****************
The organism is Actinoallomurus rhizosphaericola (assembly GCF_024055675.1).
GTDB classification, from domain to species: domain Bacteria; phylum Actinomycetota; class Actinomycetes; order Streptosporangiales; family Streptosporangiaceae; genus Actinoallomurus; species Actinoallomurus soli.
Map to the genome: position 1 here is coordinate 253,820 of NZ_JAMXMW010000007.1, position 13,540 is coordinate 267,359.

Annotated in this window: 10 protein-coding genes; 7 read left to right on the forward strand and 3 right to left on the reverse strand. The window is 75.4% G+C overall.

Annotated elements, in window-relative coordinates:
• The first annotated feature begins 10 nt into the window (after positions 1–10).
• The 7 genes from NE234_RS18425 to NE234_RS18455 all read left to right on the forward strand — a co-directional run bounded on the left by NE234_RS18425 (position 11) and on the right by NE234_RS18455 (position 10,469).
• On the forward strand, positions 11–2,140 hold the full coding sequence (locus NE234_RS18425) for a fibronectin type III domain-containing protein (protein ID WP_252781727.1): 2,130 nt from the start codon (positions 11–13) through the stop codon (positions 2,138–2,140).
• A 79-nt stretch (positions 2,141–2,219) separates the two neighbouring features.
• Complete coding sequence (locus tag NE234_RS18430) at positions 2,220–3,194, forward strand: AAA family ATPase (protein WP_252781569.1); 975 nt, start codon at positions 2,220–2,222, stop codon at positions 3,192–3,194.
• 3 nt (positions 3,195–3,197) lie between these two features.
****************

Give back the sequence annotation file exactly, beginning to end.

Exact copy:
The organism is Actinoallomurus rhizosphaericola (assembly GCF_024055675.1).
GTDB classification, from domain to species: domain Bacteria; phylum Actinomycetota; class Actinomycetes; order Streptosporangiales; family Streptosporangiaceae; genus Actinoallomurus; species Actinoallomurus soli.
Map to the genome: position 1 here is coordinate 253,820 of NZ_JAMXMW010000007.1, position 13,540 is coordinate 267,359.

Annotated in this window: 10 protein-coding genes; 7 read left to right on the forward strand and 3 right to left on the reverse strand. The window is 75.4% G+C overall.

Annotated elements, in window-relative coordinates:
• The first annotated feature begins 10 nt into the window (after positions 1–10).
• The 7 genes from NE234_RS18425 to NE234_RS18455 all read left to right on the forward strand — a co-directional run bounded on the left by NE234_RS18425 (position 11) and on the right by NE234_RS18455 (position 10,469).
• On the forward strand, positions 11–2,140 hold the full coding sequence (locus NE234_RS18425) for a fibronectin type III domain-containing protein (protein ID WP_252781727.1): 2,130 nt from the start codon (positions 11–13) through the stop codon (positions 2,138–2,140).
• A 79-nt stretch (positions 2,141–2,219) separates the two neighbouring features.
• Complete coding sequence (locus tag NE234_RS18430) at positions 2,220–3,194, forward strand: AAA family ATPase (protein WP_252781569.1); 975 nt, start codon at positions 2,220–2,222, stop codon at positions 3,192–3,194.
• 3 nt (positions 3,195–3,197) lie between these two features.